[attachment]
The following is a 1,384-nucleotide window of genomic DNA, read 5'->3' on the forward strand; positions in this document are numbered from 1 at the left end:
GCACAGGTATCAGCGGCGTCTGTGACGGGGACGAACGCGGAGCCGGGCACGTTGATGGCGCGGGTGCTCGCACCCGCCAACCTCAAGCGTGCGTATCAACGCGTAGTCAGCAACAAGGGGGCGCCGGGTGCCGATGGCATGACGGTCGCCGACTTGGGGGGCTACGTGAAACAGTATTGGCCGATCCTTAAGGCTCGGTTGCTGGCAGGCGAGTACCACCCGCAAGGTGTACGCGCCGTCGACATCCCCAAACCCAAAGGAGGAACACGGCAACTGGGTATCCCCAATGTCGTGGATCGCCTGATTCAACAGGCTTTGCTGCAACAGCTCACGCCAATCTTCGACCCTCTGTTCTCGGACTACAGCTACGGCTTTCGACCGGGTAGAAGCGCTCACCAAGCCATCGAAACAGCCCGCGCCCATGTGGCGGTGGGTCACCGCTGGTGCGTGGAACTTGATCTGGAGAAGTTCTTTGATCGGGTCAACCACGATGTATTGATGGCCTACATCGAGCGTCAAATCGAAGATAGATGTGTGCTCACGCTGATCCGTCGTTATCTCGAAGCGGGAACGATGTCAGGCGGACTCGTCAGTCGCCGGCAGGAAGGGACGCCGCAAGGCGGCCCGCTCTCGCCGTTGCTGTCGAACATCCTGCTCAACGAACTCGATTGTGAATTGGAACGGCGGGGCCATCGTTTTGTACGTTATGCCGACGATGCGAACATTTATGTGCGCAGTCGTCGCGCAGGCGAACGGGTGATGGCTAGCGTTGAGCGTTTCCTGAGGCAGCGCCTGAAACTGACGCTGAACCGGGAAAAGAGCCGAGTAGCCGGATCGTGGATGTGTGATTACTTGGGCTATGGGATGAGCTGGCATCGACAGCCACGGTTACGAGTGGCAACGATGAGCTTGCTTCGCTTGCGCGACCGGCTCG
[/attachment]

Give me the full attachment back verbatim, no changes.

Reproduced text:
The following is a 1,384-nucleotide window of genomic DNA, read 5'->3' on the forward strand; positions in this document are numbered from 1 at the left end:
GCACAGGTATCAGCGGCGTCTGTGACGGGGACGAACGCGGAGCCGGGCACGTTGATGGCGCGGGTGCTCGCACCCGCCAACCTCAAGCGTGCGTATCAACGCGTAGTCAGCAACAAGGGGGCGCCGGGTGCCGATGGCATGACGGTCGCCGACTTGGGGGGCTACGTGAAACAGTATTGGCCGATCCTTAAGGCTCGGTTGCTGGCAGGCGAGTACCACCCGCAAGGTGTACGCGCCGTCGACATCCCCAAACCCAAAGGAGGAACACGGCAACTGGGTATCCCCAATGTCGTGGATCGCCTGATTCAACAGGCTTTGCTGCAACAGCTCACGCCAATCTTCGACCCTCTGTTCTCGGACTACAGCTACGGCTTTCGACCGGGTAGAAGCGCTCACCAAGCCATCGAAACAGCCCGCGCCCATGTGGCGGTGGGTCACCGCTGGTGCGTGGAACTTGATCTGGAGAAGTTCTTTGATCGGGTCAACCACGATGTATTGATGGCCTACATCGAGCGTCAAATCGAAGATAGATGTGTGCTCACGCTGATCCGTCGTTATCTCGAAGCGGGAACGATGTCAGGCGGACTCGTCAGTCGCCGGCAGGAAGGGACGCCGCAAGGCGGCCCGCTCTCGCCGTTGCTGTCGAACATCCTGCTCAACGAACTCGATTGTGAATTGGAACGGCGGGGCCATCGTTTTGTACGTTATGCCGACGATGCGAACATTTATGTGCGCAGTCGTCGCGCAGGCGAACGGGTGATGGCTAGCGTTGAGCGTTTCCTGAGGCAGCGCCTGAAACTGACGCTGAACCGGGAAAAGAGCCGAGTAGCCGGATCGTGGATGTGTGATTACTTGGGCTATGGGATGAGCTGGCATCGACAGCCACGGTTACGAGTGGCAACGATGAGCTTGCTTCGCTTGCGCGACCGGCTCG